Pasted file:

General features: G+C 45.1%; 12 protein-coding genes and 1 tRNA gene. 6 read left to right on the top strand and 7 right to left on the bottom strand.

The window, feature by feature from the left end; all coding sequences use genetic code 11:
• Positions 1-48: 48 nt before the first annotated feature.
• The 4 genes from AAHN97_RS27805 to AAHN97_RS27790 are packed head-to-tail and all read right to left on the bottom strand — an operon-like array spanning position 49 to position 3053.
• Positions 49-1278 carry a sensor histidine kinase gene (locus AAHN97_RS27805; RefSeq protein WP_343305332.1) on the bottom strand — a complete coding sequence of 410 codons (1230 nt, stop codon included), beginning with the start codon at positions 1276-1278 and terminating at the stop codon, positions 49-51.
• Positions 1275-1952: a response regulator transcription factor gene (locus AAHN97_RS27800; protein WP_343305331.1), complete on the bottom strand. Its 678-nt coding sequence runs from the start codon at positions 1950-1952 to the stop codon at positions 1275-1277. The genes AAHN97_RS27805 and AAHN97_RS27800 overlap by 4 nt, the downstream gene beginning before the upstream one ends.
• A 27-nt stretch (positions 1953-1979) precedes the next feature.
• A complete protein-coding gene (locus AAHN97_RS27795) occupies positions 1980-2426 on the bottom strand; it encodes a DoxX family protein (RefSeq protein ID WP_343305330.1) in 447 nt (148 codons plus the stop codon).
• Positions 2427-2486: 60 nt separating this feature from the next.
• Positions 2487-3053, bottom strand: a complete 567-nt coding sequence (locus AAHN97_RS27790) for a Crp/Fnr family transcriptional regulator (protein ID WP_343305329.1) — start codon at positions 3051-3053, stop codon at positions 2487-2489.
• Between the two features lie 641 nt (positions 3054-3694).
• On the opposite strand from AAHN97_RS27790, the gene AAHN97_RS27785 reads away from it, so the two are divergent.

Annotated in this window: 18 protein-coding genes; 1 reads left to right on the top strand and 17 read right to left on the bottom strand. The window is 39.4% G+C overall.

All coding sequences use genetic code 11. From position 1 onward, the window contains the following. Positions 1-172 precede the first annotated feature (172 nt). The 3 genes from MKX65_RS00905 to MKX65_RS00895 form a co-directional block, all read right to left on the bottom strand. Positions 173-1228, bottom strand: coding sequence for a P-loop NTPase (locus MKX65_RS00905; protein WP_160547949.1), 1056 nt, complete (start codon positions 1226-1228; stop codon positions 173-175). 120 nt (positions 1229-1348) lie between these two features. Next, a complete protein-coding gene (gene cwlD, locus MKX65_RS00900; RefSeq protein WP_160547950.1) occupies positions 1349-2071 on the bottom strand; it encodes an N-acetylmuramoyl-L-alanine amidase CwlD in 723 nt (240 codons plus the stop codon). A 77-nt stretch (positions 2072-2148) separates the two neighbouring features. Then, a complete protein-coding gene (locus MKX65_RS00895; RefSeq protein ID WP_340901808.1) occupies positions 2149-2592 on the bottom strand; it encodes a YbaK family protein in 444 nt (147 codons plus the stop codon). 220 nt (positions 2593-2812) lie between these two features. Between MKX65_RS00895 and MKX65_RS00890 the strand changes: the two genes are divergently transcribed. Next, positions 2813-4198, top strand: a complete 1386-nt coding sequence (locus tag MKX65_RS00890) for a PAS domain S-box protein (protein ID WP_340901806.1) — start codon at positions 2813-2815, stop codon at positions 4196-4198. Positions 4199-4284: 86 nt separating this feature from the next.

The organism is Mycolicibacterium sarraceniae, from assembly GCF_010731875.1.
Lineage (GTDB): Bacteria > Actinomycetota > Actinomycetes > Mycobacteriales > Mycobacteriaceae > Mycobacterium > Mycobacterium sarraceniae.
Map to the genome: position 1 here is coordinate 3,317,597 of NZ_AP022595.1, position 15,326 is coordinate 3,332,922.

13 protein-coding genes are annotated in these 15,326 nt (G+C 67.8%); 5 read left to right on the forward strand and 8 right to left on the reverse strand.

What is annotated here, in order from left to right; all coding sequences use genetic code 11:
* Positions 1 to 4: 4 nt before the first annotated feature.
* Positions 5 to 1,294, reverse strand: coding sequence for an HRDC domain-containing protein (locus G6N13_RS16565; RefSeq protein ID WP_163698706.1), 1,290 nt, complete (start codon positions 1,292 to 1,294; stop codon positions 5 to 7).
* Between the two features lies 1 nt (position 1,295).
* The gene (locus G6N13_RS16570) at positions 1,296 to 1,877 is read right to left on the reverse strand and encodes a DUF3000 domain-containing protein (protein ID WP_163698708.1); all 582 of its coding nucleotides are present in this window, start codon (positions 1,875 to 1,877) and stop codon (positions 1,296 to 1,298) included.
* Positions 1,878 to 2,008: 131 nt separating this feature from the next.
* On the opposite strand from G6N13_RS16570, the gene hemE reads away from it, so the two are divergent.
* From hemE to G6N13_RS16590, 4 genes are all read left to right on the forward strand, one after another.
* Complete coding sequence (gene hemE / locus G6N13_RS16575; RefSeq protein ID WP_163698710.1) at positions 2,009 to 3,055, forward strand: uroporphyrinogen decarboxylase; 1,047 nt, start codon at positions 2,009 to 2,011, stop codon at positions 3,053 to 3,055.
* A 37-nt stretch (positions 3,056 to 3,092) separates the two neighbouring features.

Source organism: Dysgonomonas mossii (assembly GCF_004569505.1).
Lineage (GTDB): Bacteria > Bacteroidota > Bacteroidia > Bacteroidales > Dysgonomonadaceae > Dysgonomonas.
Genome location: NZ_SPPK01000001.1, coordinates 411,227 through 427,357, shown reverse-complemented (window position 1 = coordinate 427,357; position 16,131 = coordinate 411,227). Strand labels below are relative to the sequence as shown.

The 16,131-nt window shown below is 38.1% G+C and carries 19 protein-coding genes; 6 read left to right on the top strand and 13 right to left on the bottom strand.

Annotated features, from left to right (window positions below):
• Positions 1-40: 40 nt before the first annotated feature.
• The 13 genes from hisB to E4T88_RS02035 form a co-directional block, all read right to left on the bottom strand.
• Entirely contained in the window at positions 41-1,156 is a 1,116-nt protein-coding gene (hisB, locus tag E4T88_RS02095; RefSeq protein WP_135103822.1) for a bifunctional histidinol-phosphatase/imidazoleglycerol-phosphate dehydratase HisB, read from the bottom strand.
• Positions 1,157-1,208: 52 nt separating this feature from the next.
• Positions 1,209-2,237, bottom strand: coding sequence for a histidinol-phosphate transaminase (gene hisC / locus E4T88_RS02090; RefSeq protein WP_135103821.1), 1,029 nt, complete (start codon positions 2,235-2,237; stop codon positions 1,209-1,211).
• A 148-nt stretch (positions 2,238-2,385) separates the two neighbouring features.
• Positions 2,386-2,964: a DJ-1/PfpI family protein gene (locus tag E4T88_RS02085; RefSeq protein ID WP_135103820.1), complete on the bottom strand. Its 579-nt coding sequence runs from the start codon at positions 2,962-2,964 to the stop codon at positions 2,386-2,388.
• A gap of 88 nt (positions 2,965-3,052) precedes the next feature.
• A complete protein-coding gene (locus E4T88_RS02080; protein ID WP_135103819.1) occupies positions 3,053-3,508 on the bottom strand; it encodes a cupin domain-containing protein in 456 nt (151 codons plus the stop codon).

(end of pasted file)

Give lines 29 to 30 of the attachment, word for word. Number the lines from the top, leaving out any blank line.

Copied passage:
Source organism: Dysgonomonas mossii (assembly GCF_004569505.1).
Lineage (GTDB): Bacteria > Bacteroidota > Bacteroidia > Bacteroidales > Dysgonomonadaceae > Dysgonomonas.